Titanium dioxide thin films were deposited by the reactive ion-assisted sputtering method from titanium targets at various partial pressures and deposition parameters. The films were deposited onto substrates at temperatures ranging from room-temperature conditions to 722 K. A selection of thin films was post-deposited annealed at temperatures up to 972 K for 10 min and characterized by micro-Raman spectroscopy and scanning electron microscopy (SEM) and subsequently analysed to assess their photocatalytic activity. Micro-Raman characterization revealed that the as-deposited films had either predominant amorphous, rutile-like structures, anatase-like structures or anatase-rutile mixed structures. The thin films deposited with a high substrate temperature and with energy assistance from the ion source tended to be amorphous, while films deposited on a hot substrate without ion energy assistance tended to have a mixed crystalline phase. On subsequent annealing the amorphous films changed to a rutile structure at temperatures above 672 K, while mixed anatase-rutile films changed to predominant rutile structures only after thermal treatments above 872 K. Thus, this study has revealed an astonishing persistence of the anatase-rutile mixed phase at very high temperatures and showed the possible existence of a key transition temperature at 672 K, where it was possible to see a transformation from amorphous or mixed phase to a rutile or dominant rutile mixed phase. Photocatalytic tests were undertaken by using a novel method consisting of observing the degradation of a film of stearic acid by the thin films under artificial UV radiation. Of the films investigated those with anatase-rutile mixed phases showed the greatest photoactivity. This work was essential in the understanding of the correlation between growth deposition conditions, phase transitions and photocatalytic activity. This set of experiments demonstrated that titania made under a highly oxidizing atmosphere, with no temperature applied on the substrate during fabrication and using an ion sputtering method, is a useful and valuable novel method for creating active TiO2 thin films.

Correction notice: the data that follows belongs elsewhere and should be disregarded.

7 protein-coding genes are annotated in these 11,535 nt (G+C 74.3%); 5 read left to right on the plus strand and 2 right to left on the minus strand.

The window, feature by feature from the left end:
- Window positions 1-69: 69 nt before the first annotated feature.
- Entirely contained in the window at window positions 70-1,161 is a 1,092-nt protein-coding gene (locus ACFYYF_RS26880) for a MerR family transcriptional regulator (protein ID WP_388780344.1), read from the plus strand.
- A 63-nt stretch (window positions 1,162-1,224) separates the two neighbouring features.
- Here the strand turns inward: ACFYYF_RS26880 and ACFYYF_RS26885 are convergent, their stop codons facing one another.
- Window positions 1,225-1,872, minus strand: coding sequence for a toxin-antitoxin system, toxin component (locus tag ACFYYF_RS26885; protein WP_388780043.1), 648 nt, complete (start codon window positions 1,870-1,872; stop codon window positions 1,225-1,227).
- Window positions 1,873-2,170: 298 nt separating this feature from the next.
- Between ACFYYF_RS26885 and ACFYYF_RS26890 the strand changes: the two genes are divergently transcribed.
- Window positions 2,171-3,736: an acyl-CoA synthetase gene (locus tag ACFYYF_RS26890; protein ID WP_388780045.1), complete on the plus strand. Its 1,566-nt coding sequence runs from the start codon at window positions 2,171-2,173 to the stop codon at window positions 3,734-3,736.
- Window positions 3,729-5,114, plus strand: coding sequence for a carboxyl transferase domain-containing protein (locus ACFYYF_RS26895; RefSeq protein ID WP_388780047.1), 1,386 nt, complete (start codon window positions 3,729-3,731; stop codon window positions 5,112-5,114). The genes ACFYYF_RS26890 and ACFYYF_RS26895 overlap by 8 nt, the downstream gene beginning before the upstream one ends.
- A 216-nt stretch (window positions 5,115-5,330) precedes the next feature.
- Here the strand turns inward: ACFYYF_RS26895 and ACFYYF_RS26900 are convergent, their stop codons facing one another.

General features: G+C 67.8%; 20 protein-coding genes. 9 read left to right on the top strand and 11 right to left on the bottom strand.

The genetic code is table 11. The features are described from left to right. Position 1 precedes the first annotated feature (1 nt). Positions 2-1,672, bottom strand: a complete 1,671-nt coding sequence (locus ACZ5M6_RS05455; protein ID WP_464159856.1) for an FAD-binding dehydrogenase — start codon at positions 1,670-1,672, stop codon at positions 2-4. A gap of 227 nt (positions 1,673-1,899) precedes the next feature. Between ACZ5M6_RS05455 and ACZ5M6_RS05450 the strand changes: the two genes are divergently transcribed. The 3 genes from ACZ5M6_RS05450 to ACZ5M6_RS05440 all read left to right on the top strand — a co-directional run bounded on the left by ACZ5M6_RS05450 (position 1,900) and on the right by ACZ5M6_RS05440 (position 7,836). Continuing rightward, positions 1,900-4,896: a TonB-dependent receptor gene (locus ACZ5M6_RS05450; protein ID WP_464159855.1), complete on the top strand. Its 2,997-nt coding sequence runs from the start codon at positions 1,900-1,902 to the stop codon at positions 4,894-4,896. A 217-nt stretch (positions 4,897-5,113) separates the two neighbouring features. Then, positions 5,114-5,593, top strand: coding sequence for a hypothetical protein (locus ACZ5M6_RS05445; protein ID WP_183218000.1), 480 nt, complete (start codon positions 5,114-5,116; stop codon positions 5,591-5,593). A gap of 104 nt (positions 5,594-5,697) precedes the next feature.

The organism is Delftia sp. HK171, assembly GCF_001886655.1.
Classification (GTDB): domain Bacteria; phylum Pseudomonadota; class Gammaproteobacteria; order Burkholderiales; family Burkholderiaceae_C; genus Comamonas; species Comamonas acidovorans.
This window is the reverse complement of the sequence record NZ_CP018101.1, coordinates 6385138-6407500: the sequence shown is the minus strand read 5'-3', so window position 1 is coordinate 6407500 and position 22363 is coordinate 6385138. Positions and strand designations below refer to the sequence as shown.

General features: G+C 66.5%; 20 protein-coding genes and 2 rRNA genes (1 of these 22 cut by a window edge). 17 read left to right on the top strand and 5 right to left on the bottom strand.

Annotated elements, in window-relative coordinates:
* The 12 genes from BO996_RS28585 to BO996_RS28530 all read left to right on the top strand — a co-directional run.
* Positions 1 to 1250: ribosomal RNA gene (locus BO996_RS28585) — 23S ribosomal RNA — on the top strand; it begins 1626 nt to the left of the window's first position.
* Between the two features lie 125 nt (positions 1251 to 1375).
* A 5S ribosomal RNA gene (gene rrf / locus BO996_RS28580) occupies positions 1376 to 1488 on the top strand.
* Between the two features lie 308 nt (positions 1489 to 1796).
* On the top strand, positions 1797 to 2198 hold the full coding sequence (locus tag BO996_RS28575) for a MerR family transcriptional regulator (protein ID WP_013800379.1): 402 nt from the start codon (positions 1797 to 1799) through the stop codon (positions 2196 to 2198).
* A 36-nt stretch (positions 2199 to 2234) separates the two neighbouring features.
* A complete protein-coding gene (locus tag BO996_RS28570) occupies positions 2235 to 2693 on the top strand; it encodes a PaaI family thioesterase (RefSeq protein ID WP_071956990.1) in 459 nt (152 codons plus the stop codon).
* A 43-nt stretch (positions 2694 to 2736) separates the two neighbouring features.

|Number of pages||8|
|Journal||Polymer Degradation and Stability|
|Early online date||21 Sep 2018|
|Publication status||Published - 1 Nov 2018|